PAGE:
The Center for Media and Democracy has asked Sen. Leah Vukmir, R-Wauwatosa, to turn over records from an American Legislative Exchange Council conference in Oklahoma last May. Vukmir handed over nine pages. CMD sued her in June, alleging she has more documents and demanding she turn them over.

The state Justice Department, which is controlled by Republican Attorney General J.B. Van Hollen, defended Vukmir in court. DOJ attorneys argued she was immune from the lawsuit because nobody can sue a sitting lawmaker while the Legislature is in session. That argument stunned open government advocates; they contended that under DOJ’s stance no lawmaker could ever be sued because the Legislature is technically in session year-round.

Under a settlement finalized Friday, CMD agreed to drop the lawsuit and Vukmir agreed to turn over all the documents related to CMD’s request. She said in a statement that multiple searches have yielded more records that didn’t come to light initially due to problems with a Yahoo email search.

“I regret the technical issues we had fulfilling this request, but I have now fulfilled the request and turned over all the records,” Vukmir said in the statement. “Additionally, I have worked to identify the problems we encountered through this process and have taken action to ensure that this will not be an issue in the future.”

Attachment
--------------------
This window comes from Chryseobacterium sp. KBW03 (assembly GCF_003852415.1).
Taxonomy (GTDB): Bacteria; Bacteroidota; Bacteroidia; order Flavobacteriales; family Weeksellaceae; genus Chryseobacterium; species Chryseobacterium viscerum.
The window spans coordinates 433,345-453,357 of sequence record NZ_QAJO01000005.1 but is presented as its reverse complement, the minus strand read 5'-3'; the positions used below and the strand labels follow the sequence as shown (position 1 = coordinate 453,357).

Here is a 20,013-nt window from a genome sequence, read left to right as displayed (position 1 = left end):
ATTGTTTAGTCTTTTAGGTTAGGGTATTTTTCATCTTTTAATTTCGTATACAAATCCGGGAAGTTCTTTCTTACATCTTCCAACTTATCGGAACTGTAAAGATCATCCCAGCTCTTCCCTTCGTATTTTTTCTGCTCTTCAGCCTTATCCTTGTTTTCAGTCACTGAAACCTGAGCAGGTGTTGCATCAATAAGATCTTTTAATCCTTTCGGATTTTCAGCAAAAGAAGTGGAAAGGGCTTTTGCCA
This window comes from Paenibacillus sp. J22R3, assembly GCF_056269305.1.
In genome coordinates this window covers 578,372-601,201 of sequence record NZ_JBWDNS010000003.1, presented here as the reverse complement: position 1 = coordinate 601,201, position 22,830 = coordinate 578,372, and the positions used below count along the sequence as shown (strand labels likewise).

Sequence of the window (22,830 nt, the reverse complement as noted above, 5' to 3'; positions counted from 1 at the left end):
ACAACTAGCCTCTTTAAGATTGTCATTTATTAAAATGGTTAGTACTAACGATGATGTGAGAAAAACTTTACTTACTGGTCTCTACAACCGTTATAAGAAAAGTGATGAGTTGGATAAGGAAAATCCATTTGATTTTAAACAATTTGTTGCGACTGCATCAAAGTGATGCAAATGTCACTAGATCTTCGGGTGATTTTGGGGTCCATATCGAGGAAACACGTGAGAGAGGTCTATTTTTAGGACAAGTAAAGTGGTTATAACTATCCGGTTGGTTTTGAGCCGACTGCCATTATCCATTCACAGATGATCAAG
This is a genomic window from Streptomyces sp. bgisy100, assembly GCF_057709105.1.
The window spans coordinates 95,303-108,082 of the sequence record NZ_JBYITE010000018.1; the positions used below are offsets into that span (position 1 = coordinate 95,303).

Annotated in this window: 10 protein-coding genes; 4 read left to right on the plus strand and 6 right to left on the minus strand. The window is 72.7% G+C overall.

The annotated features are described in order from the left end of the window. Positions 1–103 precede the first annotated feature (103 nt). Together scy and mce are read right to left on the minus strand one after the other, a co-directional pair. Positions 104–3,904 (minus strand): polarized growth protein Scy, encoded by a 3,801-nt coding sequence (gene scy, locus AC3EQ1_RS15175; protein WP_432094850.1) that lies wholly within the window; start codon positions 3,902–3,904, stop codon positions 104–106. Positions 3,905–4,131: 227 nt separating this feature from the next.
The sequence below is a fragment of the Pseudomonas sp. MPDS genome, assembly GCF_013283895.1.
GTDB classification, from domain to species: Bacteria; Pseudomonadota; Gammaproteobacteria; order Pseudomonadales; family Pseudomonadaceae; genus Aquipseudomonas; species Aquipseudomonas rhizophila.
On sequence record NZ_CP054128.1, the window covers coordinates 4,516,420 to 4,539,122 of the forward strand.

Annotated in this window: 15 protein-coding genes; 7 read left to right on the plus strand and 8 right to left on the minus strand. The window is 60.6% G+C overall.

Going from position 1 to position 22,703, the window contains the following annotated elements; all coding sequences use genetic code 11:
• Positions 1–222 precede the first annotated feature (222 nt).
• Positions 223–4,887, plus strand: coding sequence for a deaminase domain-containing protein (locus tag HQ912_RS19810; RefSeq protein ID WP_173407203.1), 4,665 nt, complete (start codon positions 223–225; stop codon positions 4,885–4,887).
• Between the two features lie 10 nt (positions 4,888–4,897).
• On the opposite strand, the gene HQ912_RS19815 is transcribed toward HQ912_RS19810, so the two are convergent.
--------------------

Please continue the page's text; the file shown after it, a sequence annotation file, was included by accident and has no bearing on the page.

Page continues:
The settlement also calls for Vukmir to pay $12,500 in court costs and attorney fees as well as $2,500 in damages. DOJ spokeswoman Dana Brueck said the state will make those payments on her behalf.

CMD attorney Brendan Fischer called the damages “significant.” He said he doesn’t buy Vukmir’s explanation about a faulty computer search and neither would a judge. The DOJ agreeing to pay damages amounts to an acknowledgment of wrongdoing, he said.

___

Man accepts plea deal in 2008 Grand Chute homicide

APPLETON, Wis. (AP) - A man charged in a 2008 Grand Chute homicide has been found guilty after a last-minute plea deal during trial.

Post-Crescent Media reports (https://post.cr/1o8DzqVhttps://post.cr/1o8DzqV ) that hours before the jury was supposed to begin deliberation Thursday in his second trial, Michael Potts accepted the deal and was found guilty of an amended charge of first-degree reckless homicide.

District Attorney Carrie Schneider attorneys came to the last-minute agreement during the jury’s lunch break Thursday.

Prosecutors will recommend a 28-year prison sentence, although Judge Mark McGinnis could still impose the maximum 40-year sentence. McGinnis also found Potts guilty of possessing a firearm as a felon and jumping bail.

Potts said he was thankful and happy. Defense attorney Jeffrey Jazgar said Potts was at peace with the decision after six years.

___

Information from: Post-Crescent Media, https://www.postcrescent.comhttps://www.postcrescent.com


Copyright © 2018 The Washington Times, LLC.

The Washington Times Comment Policy

The Washington Times welcomes your comments on Spot.im, our third-party provider. Please read our Comment Policy before commenting.

 

Click to Read More and View Comments

Click to Hide